_txDoneFlag = 1;	/* extra flag incase we want to send something else */
		txie = 0;	/* we are done so we can disable the interrupt */
	}
	else
	{
		_txCount++;	/* keep on counting */
	}
	txif = 0;
}

if(rcif)	/* rx interrupt */
{
	_rxCapture[_rxCount] = rxreg;	/* capture values until we are done */
	_rxCount++;	/* array storage is easier to extract data from - redundancy, CRC. etc */
	rcif=0;
}
}

Edited by emte
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void interrupt(void)
{

if(rcif)	/* rx interrupt */
{
	_rxCapture[_rxCount] = rxreg;	/* capture values until we are done */
	_rxCount++;	/* array storage is easier to extract data from - redundancy, CRC. etc */
	rcif=0;
}
}

 

Software UARTS implemented with cycle counting and interrupts are mutually exclusive. Using a RTOS does not solve the problem for such a SW UART implementation.

 

For most applications it is not necessary to implement a transmit interrupt handler. This is a task that can (usually) be handled as a polled function from a mainline task. This minimizes context switching and overhead especially when you consider that intercharacter latency variation for transmitted characters in a asynchronous environment is usually a non issue. A general exception to this guide would be in the event that each character received must also be echoed or repeated to another asynchronous port.

 

To minimize the interrupt overhead, ensure all variables within the handler are 8 bit variables. Clearing the RCIF flag is handled automatically when the rxreg is read. Clearing it manually (as shown above) can result in character loss in race conditions (don't do it). The PIC is brain dead with respect to its asynchronous port, in the event of an overrun error (not clearing the RXREG before the next character is received) the PIC disables the asynchronous receive logic - to avoid this problem the receive interrupt handler needs to check the error status and in event of error it needs to disable and immediately reenable the receive logic.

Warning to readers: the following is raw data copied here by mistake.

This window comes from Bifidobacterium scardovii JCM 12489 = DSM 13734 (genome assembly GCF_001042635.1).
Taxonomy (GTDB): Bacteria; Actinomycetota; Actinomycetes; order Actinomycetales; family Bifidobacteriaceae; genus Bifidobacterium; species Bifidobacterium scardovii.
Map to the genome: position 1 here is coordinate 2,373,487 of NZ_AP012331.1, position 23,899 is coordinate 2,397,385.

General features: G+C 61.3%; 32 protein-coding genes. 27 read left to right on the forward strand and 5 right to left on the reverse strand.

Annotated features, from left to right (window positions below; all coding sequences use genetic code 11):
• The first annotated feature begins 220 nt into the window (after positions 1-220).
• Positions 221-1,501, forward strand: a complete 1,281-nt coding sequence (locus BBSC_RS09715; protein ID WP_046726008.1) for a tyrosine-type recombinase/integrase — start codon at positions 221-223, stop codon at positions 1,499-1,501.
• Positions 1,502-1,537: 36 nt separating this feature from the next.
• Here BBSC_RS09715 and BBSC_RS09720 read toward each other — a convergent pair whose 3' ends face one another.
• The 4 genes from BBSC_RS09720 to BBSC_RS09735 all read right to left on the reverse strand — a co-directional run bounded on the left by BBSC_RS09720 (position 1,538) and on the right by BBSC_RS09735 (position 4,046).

An alternative method of implementing a rx handler is to use a ring buffer with head and tail pointers. When a byte is received it is added to the buffer -rxCapture[head++]; if (head >= buffer_size) head = 0;

 

To determine if there is anything in the buffer then if (head != tail) // something is in the buffer ;

 

To extract a character from the buffer: new_char = rxCapture(tail++); if (tail >= buffer_size) tail = 0;

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Clearing the RCIF flag is handled automatically when the rxreg is read. Clearing it manually (as shown above) can result in character loss in race conditions (don't do it). The PIC is brain dead with respect to its asynchronous port, in the event of an overrun error (not clearing the RXREG before the next character is received) the PIC disables the asynchronous receive logic - to avoid this problem the receive interrupt handler needs to check the error status and in event of error it needs to disable and immediately reenable the receive logic.

 

This is true, but also flawed in quite a lot of Microchip's silicon. There is a lot of errata stating that reading does not always clear the flag.

As for the potential race condition, in practice i have yet to see it even when using baudrates in excess of 115.2k.

 

Depending on which family of devices your using the USART will disable after the second or third level buffers are full, but the interrupt flag will still be enabled.

 

Error checking is essential for any protocol, but is a bit advanced for someone trying to figure out the basics of using the USART.

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Error checking is essential for any protocol, but is a bit advanced for someone trying to figure out the basics of using the USART.

 

I disagree. Lockup of the PIC's USART is a common trap for newbies - they waste a lot of time chasing phantom problems.